(Technically it doesn't wait for you to stop scrolling, but the way they've designed it it will attempt to render everything you scroll past and then, even if you scroll past vast sections of list you don't care about and never see that list item - everything gets rendered in order. So when you stop scrolling, it's still busy trying to render everything you've scrolled past - then getting ridding of them and rendering the next bits of data in the list until it finally reaches where you've stopped - largely wasteful but there are reasons why they don't do otherwise. On a faster processor it's likely it'll catch up with you whilst you're scrolling, but I hold out no hope for WinRT tablets being able to keep up, nor lower powered Intel Atom tablets. It doesn't help that whilst scrolling, the rendering part of it becomes a lower priority process, because keeping the scrolling smooth is more important from a usability point of view so more CPU power is spent keeping the scrolling animations smooth.)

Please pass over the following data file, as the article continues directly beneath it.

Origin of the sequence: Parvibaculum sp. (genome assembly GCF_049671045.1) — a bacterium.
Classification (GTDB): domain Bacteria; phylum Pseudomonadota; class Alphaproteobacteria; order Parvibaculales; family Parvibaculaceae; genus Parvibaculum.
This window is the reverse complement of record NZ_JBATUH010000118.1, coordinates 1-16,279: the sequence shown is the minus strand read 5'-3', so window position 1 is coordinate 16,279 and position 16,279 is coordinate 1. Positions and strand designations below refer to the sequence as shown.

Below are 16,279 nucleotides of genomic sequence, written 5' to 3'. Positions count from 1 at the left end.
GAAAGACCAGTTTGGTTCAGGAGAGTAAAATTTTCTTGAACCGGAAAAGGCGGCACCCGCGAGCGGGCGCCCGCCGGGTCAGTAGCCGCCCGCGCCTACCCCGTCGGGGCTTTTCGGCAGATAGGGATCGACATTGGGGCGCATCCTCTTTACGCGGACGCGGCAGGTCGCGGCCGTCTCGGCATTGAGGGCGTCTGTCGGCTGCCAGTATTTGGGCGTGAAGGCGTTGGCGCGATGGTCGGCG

They do need to do it for RAM and disk access reasons, but I really don't see why they forced themselves to use HTML & JS for all internal Microsoft applications, when there are times where XAML is clearly a better and more performant fit.
The performance is roughly the same on my antiquated laptop (T7500 with an Nvidia 8600M GT) as it is on my home machine (X3 435, Nvidia GTX 560Ti). Neither are top of the line machines, but they're also solid performers. Both fail to load content as fast as the mouse scrolls; it's really pretty sad.
In its current state, Windows 8 feels like it's about 90% there. I like a lot of the new features, and overall performance is pretty nice. You still bump into glaring failures though, on a daily basis; from the App store not being able to count updates (the Live Tile and text at the top corner say 7, the app only lists 5), to scrolling content that disappears, to the Mail app that always announces that it has failed to access my IMAP account, even though it still syncs messages... It's like knowing the world's fastest 100 m dasher who falls one out of every ten sprints and doesn't know how to tie his shoelaces.